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In an attempt to get the name of the drive that was just added to the system, I am checking the difference between two files that are created by cat /proc/partitions before and after adding the drive. I am looking for the name of the drive without the numeric suffix of the partition number.

cat /proc/partitions > /mnt/HD_a2/tempFiles/file1
... add some additional drives to the system
cat /proc/partitions > /mnt/HD_a2/tempFiles/file2

diff /mnt/HD_a2/tempFiles/file1 /mnt/HD_a2/tempFiles/file2 

When I run the diff command it returns:

>    8    32    7816704 sdc
>    8    33    7816688 sdc1

When the awk is added to get the values from the 5th column on the lines that are prefixed with '>'

 diff /mnt/HD_a2/tempFiles/file1 /mnt/HD_a2/tempFiles/file2 |  awk '">" { print $5 }'

the return is:

-- blank line is returned here--

in an attempt to return only 'sdc' the grep command was added,

diff /mnt/HD_a2/tempFiles/file1 /mnt/HD_a2/tempFiles/file2 |  awk '">" { print $5 }' | grep ^[A-Za-z]+$

but when I run the command line I get no output at all.

if the grep command is replaced with

 grep ^[A-Za-z]*$

the return excludes the sdc1, but still returns a blank line before sdc

I someone could explain the error in my syntax, or provide a better way to get the name of a recently added new drive, I would appreciate it

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2 Answers 2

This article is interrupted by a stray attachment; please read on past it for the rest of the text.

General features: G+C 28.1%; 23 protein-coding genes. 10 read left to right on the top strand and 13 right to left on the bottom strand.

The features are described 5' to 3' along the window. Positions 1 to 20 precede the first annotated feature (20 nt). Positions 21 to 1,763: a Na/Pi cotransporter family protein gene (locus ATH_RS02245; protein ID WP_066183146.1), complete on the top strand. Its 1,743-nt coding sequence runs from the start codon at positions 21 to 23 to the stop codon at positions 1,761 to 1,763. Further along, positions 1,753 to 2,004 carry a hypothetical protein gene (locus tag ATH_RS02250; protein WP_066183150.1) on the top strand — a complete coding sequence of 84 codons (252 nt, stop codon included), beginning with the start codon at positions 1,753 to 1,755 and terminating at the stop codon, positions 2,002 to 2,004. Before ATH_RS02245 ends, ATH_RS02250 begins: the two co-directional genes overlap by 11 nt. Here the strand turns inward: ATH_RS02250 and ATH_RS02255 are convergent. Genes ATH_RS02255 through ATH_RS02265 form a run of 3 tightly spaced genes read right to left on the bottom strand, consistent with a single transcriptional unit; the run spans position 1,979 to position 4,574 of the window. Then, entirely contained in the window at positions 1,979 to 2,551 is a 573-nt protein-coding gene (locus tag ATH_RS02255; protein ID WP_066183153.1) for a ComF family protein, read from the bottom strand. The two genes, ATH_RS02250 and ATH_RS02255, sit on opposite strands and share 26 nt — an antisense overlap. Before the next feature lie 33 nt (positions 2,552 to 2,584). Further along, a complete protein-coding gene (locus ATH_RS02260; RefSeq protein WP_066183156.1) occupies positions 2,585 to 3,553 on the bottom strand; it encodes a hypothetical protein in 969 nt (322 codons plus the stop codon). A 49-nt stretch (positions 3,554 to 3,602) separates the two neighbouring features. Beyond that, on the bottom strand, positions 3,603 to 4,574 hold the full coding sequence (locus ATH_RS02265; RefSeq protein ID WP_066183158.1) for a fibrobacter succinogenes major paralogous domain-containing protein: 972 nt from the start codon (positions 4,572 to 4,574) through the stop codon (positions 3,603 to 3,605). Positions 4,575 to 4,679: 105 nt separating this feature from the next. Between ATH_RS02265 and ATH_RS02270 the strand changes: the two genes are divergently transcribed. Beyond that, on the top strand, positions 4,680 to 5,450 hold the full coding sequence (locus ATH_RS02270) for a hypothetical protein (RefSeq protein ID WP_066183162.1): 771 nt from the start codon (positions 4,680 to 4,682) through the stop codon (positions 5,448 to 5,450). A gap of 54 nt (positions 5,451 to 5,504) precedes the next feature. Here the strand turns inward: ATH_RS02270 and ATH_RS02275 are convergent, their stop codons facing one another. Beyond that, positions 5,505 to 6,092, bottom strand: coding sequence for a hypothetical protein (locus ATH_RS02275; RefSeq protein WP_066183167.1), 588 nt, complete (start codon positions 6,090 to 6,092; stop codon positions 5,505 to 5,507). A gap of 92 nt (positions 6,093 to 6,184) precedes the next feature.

up vote 1 down vote accepted
diff /mnt/HD_a2/tempFiles/file1 /mnt/HD_a2/tempFiles/file2 \
|  awk  '">" && NF>2 && $5 !~ /[0-9]$/{ print $5 }'



The NF means number of fields, you might want to change that to a higher number, like 4. You can use this to skip empty lines, or lines without enough worthwhile data.

The $5 !~ /[0-9]$/ says ignore lines ending in numbers.

The &&s means all of these conditions must be true before printinng field $5.


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You probably wanted /^>/, not ">" at the beginning of awk script. Also, try grep '^[[:alpha:]]\+$' to skip empty lines.

But if this is supposed to be a reliable part of device detection, please read about udev scripts. It's fairly easy to hook into events such as "block device connected" and run custom scripts then. It's probably less hacky than parsing the partitions file.

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